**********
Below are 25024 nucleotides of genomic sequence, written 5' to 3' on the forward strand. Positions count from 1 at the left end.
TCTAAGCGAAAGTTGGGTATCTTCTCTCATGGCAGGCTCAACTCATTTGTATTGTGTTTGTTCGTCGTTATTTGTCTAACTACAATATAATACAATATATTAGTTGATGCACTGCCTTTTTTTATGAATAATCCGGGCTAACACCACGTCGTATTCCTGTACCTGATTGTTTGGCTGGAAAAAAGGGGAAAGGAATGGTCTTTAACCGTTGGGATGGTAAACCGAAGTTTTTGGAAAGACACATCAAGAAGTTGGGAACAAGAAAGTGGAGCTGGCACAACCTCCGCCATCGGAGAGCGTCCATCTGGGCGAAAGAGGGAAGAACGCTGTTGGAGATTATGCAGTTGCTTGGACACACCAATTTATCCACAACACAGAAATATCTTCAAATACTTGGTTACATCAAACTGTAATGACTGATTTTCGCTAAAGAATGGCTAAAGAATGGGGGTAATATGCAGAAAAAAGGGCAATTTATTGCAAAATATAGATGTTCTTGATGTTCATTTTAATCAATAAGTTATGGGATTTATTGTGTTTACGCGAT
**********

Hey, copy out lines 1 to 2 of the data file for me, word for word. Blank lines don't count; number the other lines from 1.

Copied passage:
Below are 25024 nucleotides of genomic sequence, written 5' to 3' on the forward strand. Positions count from 1 at the left end.
TCTAAGCGAAAGTTGGGTATCTTCTCTCATGGCAGGCTCAACTCATTTGTATTGTGTTTGTTCGTCGTTATTTGTCTAACTACAATATAATACAATATATTAGTTGATGCACTGCCTTTTTTTATGAATAATCCGGGCTAACACCACGTCGTATTCCTGTACCTGATTGTTTGGCTGGAAAAAAGGGGAAAGGAATGGTCTTTAACCGTTGGGATGGTAAACCGAAGTTTTTGGAAAGACACATCAAGAAGTTGGGAACAAGAAAGTGGAGCTGGCACAACCTCCGCCATCGGAGAGCGTCCATCTGGGCGAAAGAGGGAAGAACGCTGTTGGAGATTATGCAGTTGCTTGGACACACCAATTTATCCACAACACAGAAATATCTTCAAATACTTGGTTACATCAAACTGTAATGACTGATTTTCGCTAAAGAATGGCTAAAGAATGGGGGTAATATGCAGAAAAAAGGGCAATTTATTGCAAAATATAGATGTTCTTGATGTTCATTTTAATCAATAAGTTATGGGATTTATTGTGTTTACGCGAT